Many companies are doing business across state lines

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Unformatted text preview: twenty-first century. Many companies are doing business across state lines and in different countries. This brings even more challenges when it comes to who has to follow what laws. Different states can interpret the same law differently or they have their own set of laws. One country may not consider a particular action against the law at all, whereas another country may determine that the same action demands five years in prison. One of the complexities in these issues is jurisdiction. If a hacker from another country steals a bunch of credit card numbers from a U.S. financial institution and he is caught, a U.S. court would want to prosecute him. His homeland may not see this issue as illegal at all or have laws restricting such activities. Although the attackers are not restricted or hampered by country borders, the laws are restricted to borders in many cases. Despite all of this confusion, companies do have some clear-cut responsibilities pertaining to computer security issues and specifics on how companies are expected to prevent, detect, and report crimes. ch10.indd 846 12/4/2009 11:39:05 AM All-in-1 / CISSP All-in-One Exam Guide, 5th Ed. / Harris / 160217-8 Chapter 10: Legal, Regulations, Compliance, and Investigations 847 The Crux of Computer Crime Laws Computer crime laws (sometimes referred to as cyberlaw) around the world deal with some of the core issues: unauthorized modification or destruction, discloser of sensitive information, unauthorized access, and the use of malware (malicious software). Although we usually only think of the victims and their systems that were attacked during a crime, laws have been created to combat three categories of crimes. A computerassisted crime is where a computer was used as a tool to help carry out a crime. A computer-targeted crime concerns incidents where a computer was the victim of an attack crafted to harm it (and its owners) specifically. The last type of crime is where a computer is not necessarily the attacker or the attackee, but just happened to be involved when a crime w...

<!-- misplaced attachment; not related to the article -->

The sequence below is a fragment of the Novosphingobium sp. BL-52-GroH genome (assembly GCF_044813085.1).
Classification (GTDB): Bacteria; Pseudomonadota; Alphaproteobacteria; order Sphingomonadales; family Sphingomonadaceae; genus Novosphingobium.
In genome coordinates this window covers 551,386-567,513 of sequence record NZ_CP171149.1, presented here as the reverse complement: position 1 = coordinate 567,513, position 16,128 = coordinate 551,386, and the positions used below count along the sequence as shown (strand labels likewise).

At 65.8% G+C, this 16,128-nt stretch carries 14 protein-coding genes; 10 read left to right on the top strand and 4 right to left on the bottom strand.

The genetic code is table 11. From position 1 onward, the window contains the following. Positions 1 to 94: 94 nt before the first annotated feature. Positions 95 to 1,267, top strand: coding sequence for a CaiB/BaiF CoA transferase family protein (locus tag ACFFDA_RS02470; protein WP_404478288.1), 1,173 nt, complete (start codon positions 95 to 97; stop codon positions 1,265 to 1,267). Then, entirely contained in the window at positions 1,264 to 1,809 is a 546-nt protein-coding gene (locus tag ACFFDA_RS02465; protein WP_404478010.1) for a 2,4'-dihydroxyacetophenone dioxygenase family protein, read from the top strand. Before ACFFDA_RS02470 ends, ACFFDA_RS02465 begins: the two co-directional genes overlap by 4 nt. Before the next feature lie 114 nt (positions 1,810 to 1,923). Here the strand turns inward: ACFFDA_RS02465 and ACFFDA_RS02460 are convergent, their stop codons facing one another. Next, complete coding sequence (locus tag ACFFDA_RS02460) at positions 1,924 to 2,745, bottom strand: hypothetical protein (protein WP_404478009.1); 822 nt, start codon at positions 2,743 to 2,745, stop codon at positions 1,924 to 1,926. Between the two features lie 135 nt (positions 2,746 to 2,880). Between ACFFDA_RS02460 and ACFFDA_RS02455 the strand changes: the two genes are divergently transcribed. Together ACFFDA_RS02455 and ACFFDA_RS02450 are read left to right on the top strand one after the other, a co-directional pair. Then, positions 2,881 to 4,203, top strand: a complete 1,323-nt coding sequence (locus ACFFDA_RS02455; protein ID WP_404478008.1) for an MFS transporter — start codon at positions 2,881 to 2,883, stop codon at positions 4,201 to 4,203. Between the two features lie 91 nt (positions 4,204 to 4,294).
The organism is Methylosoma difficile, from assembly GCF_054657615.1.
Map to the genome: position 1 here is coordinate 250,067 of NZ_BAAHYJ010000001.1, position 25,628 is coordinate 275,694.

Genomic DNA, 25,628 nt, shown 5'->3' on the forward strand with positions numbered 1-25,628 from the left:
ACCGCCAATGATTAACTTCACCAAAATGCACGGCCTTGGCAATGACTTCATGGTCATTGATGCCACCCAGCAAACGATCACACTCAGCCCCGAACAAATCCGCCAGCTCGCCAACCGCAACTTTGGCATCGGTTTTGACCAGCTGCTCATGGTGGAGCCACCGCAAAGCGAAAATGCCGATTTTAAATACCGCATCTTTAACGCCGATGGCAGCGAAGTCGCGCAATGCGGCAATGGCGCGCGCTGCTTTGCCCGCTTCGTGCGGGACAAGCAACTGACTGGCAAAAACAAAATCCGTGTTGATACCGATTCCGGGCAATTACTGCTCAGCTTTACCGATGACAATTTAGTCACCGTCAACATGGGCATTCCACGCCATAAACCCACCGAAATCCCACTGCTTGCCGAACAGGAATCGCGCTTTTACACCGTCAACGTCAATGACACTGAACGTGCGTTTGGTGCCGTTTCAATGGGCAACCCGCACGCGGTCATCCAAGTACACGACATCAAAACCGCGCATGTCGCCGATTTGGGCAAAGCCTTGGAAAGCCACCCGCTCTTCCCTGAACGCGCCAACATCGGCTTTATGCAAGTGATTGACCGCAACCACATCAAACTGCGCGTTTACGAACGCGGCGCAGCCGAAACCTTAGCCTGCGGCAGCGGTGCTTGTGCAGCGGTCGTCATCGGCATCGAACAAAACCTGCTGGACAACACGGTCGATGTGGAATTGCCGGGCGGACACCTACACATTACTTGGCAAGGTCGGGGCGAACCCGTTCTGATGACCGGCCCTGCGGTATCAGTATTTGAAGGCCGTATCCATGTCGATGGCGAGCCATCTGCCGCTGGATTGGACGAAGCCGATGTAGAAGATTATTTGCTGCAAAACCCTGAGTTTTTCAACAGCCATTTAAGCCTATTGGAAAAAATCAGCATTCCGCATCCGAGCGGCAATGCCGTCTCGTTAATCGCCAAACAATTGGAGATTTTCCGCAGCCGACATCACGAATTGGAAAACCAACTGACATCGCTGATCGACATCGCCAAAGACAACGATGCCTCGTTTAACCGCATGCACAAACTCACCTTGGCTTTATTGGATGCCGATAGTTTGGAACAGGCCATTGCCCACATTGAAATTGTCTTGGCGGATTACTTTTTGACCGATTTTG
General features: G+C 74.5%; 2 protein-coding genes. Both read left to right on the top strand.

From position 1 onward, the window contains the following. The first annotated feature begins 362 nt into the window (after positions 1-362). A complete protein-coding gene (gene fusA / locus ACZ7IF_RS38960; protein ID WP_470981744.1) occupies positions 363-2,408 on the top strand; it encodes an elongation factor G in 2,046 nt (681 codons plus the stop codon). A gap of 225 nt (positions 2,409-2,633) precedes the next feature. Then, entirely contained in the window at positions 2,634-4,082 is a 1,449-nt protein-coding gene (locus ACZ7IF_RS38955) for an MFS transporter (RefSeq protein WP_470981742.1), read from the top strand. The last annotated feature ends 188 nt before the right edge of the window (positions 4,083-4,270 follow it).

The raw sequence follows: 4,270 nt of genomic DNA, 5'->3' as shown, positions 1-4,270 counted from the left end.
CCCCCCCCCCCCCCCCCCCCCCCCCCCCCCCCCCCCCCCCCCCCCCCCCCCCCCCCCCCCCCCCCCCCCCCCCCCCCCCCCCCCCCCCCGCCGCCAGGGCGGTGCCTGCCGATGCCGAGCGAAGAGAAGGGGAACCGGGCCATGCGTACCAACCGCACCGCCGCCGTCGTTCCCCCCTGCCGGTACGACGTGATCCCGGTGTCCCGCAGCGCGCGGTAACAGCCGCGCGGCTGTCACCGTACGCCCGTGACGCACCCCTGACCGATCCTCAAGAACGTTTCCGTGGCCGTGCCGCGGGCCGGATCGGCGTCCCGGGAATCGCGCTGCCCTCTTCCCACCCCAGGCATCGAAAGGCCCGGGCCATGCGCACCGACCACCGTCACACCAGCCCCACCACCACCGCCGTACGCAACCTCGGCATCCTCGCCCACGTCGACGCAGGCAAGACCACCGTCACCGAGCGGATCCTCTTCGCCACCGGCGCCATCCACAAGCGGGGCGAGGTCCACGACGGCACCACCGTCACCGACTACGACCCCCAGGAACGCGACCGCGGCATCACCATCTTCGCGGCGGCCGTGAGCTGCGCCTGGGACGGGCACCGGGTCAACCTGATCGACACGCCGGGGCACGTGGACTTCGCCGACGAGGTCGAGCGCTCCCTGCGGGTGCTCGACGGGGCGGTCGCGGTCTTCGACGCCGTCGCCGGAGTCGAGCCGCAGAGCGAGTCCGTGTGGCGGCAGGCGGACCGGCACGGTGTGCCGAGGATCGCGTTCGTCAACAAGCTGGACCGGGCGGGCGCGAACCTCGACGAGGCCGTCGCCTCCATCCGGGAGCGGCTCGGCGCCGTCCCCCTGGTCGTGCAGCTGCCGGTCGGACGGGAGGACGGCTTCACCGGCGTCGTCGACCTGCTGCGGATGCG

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This note was uploaded on 06/01/2013 for the course NET 125 taught by Professor Hurst during the Fall '12 term at Wake Tech.

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